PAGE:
Gender,HIV/AIDs Transmission: Socio Economic And Socio Cultural Impact in Tanzania


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The research was done in Tanzania and presented at Banaras Hindu University International Conference who also published Complete article in "EDUCATION FOR THE NEW MILLENNIUM" by Nutan Publication Chapter 6 ISBN: 978 81 927002 1 2

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Gender,HIV/AIDs Transmission: Socio Economic And Socio Cultural Impact in Tanzania

  1. 1. Gender, HIV/AIDS Transmission and Social Economic and Social Cultural Impact
  2. 2. Made by: Sandeep Singh ( B.Pharmacy . Cert. Medical Tourism , Cert.Internal Audit Training Program of NABH, Pg.Cert. Quality Management In Allopatic Clinics, MBA- Health Care Services Masters public health, Masters Hopsital Administration (pursing), International Fellowship On Health Technology Assessment (HTICIIT Madras In Collaboration with WHO India, NHSRC and QCI) ,Cert. Health Technology Assessment
  3. 3. Tanzania Tanzania is a country in East Africa. The country’s eastern boarder is formed by the Indian Ocean. The country is divided into 30 administration regions. Tanzania has a tropical climate. In the highlands, temperatures range between 10 and 20 °C (50 and 68 °F) during cold and hot seasons respectively. The rest of the country has temperatures rarely falling lower than 20 °C (68 °F). The hottest period extends between November and February (25–31 °C or 77– 87.8 °F) while the coldest period occurs between May and August (15–20 °C or 59–68 °F). Annual temperature is 20 °C (68.0 °F). The climate is cool in high mountainous regions.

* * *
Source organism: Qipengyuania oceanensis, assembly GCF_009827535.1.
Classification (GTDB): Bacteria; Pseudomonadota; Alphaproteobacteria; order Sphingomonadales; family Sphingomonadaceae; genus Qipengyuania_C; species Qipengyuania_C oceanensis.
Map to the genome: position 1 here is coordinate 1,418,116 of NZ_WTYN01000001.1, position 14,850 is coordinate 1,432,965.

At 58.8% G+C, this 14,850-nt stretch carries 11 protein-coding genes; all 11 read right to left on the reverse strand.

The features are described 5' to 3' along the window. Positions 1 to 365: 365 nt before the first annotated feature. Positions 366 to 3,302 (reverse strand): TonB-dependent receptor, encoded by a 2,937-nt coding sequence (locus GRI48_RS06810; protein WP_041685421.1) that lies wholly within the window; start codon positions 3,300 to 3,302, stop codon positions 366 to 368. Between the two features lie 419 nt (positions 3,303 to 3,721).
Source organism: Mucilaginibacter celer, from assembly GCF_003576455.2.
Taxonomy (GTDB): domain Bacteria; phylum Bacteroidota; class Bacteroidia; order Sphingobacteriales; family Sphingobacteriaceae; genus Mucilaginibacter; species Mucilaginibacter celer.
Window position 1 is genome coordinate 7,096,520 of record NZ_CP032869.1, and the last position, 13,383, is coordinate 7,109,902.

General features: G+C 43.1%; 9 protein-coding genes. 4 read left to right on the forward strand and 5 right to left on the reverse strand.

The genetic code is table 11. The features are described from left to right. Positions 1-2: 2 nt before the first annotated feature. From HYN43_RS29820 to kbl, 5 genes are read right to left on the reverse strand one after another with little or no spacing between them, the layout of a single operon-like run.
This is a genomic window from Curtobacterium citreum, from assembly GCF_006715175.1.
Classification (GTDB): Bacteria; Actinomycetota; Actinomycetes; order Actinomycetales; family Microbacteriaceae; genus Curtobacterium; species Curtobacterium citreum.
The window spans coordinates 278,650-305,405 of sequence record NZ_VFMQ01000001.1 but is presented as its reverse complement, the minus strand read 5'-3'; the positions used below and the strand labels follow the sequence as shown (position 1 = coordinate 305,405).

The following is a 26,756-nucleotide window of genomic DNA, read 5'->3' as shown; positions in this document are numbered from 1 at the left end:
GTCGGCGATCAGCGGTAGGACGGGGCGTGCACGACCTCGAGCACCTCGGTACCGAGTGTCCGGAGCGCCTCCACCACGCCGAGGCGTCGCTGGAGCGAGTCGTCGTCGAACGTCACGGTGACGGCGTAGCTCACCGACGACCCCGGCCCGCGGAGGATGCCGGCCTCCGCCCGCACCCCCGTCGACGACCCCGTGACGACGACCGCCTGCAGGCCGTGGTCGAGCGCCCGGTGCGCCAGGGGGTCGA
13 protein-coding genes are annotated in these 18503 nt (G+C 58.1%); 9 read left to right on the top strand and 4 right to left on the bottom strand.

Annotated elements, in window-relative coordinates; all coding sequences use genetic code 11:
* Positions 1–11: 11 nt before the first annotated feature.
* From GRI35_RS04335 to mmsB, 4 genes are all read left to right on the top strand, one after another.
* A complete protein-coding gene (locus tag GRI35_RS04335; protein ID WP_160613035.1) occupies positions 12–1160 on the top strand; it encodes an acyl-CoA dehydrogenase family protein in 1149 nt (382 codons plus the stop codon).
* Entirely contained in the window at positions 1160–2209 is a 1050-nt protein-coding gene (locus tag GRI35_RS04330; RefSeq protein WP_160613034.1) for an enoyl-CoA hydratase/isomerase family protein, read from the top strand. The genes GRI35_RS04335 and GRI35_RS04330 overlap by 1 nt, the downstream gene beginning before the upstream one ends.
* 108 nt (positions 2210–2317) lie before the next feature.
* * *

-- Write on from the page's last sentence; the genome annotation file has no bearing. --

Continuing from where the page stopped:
4. 4. AIESEC is an international not-for profit organization that provides students with leadership training and internship opportunities at forprofit and non-profit organizations. "AIESEC" was originally the French acronym for Association internationale des étudiants en sciences économiques et commerciales As of September 2013, the AIESEC network includes over 86,000 members in 124 countries and territories. It is the largest student run organization in the world, being present in over 2,400 universities across the globe, provides more than 24,000 leadership experiences to its members and sends students and graduates on 20,000 international exchanges yearly.[1] AIESEC is supported by over 8,000 of partner organizations around the globe who look to AIESEC to support the development of youth and to access talented individuals keen on personal growth.
  5. 5. HIV/AIDS is a major health problem globally. UNAIDS latest report on the global AIDS epidemic (UNAIDS, 2012) estimated that there are almost 34 million people world-wide are living with HIV/AIDSmore than ever before.  This is due to the positive effect of anti retroviral therapy that provides the life-prolonging effect.  Sub-Saharan Africa is the world’s most severely affected area with 69% of all people living with HIV/AIDS.  